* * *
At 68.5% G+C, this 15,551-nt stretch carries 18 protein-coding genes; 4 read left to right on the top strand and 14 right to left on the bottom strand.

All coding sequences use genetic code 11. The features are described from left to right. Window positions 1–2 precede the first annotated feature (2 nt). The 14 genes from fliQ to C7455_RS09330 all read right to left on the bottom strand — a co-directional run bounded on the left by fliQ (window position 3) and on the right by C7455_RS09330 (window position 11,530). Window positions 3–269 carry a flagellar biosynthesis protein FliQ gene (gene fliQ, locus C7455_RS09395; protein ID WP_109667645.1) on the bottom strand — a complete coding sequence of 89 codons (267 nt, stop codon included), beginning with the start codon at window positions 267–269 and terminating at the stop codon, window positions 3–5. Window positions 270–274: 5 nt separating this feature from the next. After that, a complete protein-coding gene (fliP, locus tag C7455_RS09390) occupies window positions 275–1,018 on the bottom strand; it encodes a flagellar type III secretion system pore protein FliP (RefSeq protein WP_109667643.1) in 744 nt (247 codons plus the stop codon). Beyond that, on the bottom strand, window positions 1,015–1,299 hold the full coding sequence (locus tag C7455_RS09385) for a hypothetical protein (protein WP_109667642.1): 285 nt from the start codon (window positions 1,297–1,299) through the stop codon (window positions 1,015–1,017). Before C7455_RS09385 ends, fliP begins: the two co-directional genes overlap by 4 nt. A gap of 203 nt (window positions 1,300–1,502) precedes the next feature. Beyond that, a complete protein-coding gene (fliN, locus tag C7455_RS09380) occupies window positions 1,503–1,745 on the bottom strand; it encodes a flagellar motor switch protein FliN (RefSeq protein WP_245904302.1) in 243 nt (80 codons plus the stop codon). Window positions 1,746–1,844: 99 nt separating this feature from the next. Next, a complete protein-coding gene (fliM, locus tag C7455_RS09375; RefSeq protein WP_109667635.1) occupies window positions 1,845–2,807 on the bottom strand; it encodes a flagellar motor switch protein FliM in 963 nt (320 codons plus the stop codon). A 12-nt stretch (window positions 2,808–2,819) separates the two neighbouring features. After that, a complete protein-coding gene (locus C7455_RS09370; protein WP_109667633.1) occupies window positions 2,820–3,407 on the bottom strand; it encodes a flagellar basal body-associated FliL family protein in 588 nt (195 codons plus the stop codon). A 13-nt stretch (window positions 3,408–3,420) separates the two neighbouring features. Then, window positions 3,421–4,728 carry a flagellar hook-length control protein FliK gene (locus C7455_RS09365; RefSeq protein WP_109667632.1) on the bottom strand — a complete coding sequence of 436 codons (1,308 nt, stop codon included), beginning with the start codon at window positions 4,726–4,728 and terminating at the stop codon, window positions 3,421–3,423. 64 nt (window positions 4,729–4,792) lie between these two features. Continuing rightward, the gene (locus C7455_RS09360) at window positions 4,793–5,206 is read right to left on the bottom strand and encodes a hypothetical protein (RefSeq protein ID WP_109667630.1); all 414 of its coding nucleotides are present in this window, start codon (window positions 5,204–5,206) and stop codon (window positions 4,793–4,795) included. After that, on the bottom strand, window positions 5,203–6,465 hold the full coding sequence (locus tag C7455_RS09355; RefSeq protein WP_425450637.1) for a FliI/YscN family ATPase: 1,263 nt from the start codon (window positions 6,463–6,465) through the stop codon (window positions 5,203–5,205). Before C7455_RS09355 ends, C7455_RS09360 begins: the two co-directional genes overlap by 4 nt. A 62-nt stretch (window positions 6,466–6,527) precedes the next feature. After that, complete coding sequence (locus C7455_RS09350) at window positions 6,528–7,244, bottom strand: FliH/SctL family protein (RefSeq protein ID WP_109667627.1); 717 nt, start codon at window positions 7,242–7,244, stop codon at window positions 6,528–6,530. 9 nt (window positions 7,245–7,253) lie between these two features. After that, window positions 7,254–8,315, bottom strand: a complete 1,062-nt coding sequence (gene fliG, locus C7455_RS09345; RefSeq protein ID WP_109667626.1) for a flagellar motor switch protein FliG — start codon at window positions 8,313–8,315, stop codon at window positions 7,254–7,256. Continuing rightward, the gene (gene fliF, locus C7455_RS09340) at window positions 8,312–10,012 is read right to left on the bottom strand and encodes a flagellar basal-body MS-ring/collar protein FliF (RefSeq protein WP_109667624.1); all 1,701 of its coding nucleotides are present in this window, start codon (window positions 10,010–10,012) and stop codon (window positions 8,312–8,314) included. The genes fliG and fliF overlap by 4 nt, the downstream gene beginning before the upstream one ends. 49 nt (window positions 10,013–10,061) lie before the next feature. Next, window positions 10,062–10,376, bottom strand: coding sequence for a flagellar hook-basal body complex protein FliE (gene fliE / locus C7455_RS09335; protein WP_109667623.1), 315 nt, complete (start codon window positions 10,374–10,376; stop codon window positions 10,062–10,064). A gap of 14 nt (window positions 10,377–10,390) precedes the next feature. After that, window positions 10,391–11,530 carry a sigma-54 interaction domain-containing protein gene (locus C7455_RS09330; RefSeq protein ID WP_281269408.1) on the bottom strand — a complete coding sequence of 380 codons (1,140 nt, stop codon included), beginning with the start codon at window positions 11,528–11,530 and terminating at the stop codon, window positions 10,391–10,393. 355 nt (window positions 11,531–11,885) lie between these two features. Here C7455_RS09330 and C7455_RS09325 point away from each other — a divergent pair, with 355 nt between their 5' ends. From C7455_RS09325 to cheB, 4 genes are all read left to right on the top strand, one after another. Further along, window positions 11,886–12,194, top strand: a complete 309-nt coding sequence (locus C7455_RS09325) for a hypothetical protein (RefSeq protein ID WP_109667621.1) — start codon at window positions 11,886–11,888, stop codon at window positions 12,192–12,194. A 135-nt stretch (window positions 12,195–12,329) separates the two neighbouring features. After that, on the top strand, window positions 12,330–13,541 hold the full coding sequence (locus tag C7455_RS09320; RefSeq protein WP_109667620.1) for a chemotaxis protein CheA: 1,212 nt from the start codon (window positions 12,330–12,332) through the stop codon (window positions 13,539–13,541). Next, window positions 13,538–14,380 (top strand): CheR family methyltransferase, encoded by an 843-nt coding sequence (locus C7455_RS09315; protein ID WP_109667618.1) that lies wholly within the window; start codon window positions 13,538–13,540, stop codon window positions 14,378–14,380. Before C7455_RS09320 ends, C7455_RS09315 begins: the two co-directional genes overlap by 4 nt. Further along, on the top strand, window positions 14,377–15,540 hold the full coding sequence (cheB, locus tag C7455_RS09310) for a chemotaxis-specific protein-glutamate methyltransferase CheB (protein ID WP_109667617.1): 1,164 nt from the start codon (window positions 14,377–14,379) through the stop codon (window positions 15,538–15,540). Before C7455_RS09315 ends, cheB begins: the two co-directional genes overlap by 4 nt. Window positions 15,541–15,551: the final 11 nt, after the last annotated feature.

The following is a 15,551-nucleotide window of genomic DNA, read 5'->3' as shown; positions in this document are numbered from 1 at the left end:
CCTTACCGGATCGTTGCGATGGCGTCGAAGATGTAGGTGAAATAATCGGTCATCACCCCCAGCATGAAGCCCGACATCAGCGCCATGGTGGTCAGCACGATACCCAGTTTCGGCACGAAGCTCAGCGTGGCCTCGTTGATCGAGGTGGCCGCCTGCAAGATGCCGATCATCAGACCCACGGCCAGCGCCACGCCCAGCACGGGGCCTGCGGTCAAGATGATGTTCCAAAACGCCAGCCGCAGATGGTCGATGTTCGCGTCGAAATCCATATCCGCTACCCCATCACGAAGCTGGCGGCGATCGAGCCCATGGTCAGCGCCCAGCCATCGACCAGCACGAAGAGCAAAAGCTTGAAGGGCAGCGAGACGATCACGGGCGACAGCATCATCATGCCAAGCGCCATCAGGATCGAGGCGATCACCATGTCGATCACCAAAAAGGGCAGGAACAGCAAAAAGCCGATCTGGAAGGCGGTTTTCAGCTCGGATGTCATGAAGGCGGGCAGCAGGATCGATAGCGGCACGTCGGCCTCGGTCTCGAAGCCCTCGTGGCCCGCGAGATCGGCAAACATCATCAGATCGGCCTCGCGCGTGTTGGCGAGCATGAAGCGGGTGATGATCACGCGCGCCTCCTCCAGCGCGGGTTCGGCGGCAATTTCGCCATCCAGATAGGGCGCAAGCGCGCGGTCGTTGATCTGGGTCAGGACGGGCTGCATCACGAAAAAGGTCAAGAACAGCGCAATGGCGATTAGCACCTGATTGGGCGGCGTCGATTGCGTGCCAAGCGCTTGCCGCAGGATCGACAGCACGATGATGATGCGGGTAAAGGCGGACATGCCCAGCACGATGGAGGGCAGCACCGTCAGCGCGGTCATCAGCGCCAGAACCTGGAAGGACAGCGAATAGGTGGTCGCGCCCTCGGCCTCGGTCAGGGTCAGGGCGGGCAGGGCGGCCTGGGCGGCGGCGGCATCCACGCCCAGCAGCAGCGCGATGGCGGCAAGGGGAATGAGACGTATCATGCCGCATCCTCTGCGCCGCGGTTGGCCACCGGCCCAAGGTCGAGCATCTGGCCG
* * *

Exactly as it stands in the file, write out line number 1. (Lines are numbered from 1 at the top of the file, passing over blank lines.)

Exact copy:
At 68.5% G+C, this 15,551-nt stretch carries 18 protein-coding genes; 4 read left to right on the top strand and 14 right to left on the bottom strand.